Title: Using neural networks to position live loads on bridge piers
Full Citation
Permanent Link: http://ufdc.ufl.edu/UF00100723/00001
 Material Information
Title: Using neural networks to position live loads on bridge piers
Physical Description: xv, 189 p. ; ill.
Language: English
Creator: Williams, Mark Erik, 1974- ( Dissertant )
Hoit, Marc ( Thesis advisor )
Gurley, Kurtis ( Thesis advisor )
Consolazio, Gary ( Reviewer )
Fagundo, Fernando ( Reviewer )
Rabens, Michael ( Reviewer )
Publisher: University of Florida
Place of Publication: Gainesville, Fla.
Publication Date: 2000
Copyright Date: 2000
Subjects / Keywords: Civil Engineering thesis, Ph. D
Dissertations, Academic -- Civil Engineering -- UF
Genre: government publication (state, provincial, terriorial, dependent)   ( marcgt )
bibliography   ( marcgt )
theses   ( marcgt )
non-fiction   ( marcgt )
Abstract: The structural analysis of bridges and their supporting pier foundations is an intriguing subject that is frequently debated among many structural engineers. Unlike most building designs, modern highway bridge designs must consider the variability of loads on the bridge and the uncertainty of their application. In particular, the application of vehicular live loads is not straightforward. At any given time, vehicles can traverse the bridge at unknown speeds and paths producing different force effects. Fortunately, the correct application of vehicle loads to the bridge superstructure has been documented by the American Association of State, Highway, and Transportation Officials (AASHTO) as well as by other research institutions. However, the subsequent application of these live loads to the supporting bridge piers is still not well understood and is only briefly addressed by the AASHTO-LRFD Design Specifications. A common situation arises when determining the maximum force effects on the superstructure and pier foundation. The application of vehicular live loads to the superstructure to achieve the maximum force effects in the superstructure does not necessarily produce the maximum force effects in the pier foundation. In other words, an entirely different live load application may produce the maximum force effects in the pier foundation. An exhaustive study of live load position combinations across the bridge deck can produce thousands of possible design load cases. The most critical live load positions can then be determined by studying the results of all the live load combinations. In an attempt to circumvent this tedious process, eight neural networks have been trained to predict the live load positions across the bridge width to achieve the maximum force effects in the pier foundation. The networks use geometric input parameters that describe the structure and produce truck and lane load positions in each design lane for output. Results are very encouraging though further training and network enhancements are still possible.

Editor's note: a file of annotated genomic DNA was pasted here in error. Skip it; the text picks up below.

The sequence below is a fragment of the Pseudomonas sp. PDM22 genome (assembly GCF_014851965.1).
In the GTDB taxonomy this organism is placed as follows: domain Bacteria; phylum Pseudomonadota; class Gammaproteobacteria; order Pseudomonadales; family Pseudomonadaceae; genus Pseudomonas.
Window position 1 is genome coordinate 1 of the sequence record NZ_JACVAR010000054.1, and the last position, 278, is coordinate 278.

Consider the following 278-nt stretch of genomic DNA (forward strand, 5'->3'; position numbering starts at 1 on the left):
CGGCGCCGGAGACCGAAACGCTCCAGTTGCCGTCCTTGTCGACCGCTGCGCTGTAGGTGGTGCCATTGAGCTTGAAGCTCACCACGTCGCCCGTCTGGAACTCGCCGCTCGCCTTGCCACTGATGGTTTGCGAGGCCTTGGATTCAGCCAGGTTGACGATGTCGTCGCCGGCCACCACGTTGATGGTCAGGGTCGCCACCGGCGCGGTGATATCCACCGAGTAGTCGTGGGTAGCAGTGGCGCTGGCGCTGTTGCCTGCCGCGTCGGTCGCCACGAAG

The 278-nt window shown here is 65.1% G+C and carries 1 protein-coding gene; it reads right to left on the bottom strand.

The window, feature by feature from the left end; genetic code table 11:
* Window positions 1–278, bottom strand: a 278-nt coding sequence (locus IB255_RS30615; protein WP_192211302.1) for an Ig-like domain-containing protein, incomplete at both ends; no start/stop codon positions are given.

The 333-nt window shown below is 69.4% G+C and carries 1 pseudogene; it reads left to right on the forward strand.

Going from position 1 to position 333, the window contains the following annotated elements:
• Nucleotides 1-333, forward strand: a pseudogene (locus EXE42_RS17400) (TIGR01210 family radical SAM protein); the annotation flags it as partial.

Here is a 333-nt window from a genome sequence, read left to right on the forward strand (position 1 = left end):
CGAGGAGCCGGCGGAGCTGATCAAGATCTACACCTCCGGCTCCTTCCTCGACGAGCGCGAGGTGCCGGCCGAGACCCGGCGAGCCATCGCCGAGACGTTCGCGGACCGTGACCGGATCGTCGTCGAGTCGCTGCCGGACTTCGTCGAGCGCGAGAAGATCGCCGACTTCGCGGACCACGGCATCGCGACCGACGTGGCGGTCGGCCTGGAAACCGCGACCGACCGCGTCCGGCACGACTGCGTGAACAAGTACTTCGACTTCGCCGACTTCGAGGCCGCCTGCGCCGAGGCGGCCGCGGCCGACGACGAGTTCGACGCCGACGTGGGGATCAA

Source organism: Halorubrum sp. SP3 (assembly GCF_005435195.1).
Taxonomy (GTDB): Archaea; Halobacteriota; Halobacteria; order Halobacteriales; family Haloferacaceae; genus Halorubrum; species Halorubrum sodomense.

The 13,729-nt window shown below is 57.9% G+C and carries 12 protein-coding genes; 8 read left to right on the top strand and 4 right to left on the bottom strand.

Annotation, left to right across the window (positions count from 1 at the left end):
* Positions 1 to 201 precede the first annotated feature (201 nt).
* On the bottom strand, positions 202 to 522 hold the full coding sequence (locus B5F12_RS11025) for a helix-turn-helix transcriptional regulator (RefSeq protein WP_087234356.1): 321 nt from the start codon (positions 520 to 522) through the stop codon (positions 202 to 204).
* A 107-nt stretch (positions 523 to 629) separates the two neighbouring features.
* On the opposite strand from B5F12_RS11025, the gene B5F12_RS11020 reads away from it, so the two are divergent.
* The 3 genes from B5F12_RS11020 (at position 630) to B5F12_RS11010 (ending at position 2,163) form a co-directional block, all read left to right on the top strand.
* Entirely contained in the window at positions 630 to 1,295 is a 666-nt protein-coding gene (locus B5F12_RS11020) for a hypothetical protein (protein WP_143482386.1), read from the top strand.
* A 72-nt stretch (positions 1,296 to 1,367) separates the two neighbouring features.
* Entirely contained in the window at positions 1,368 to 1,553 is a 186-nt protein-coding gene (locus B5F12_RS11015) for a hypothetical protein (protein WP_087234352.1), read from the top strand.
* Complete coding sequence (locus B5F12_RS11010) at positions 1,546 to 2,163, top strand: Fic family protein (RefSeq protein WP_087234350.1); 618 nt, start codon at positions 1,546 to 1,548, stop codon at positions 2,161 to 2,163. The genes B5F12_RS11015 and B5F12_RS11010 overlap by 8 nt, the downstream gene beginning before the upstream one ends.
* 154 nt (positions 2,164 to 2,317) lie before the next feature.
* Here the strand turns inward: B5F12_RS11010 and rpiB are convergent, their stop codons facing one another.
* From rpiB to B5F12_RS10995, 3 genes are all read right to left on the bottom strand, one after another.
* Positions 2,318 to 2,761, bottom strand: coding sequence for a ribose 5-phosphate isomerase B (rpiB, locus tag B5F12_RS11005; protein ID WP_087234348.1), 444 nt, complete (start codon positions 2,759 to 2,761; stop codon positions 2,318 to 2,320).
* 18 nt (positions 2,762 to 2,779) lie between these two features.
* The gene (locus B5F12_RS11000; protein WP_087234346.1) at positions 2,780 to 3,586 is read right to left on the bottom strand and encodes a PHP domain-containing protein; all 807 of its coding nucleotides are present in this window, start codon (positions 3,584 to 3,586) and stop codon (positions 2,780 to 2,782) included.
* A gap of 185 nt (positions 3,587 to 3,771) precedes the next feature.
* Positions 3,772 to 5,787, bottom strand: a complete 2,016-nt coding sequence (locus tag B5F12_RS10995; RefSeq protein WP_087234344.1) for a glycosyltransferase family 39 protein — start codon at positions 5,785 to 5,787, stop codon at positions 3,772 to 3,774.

Subject: bridge, pier, live load
Thesis: Thesis (Ph. D.)--University of Florida, 2000.
Bibliography: Includes bibliographical references (p. 182-186).
System Details: System requirements: World Wide Web browser and PDF reader.
System Details: Mode of access: World Wide Web.
Statement of Responsibility: by Mark Erik Williams.
General Note: Title from first page of PDF file.
General Note: Document formatted into pages; contains xv, 187 p.; also contains graphics.
General Note: Vita.
 Record Information
Bibliographic ID: UF00100723
Volume ID: VID00001
Source Institution: University of Florida
Holding Location: University of Florida
Rights Management: All rights reserved by the source institution and holding location.
Resource Identifier: oclc - 45296635
alephbibnum - 002566155
notis - AMT2436


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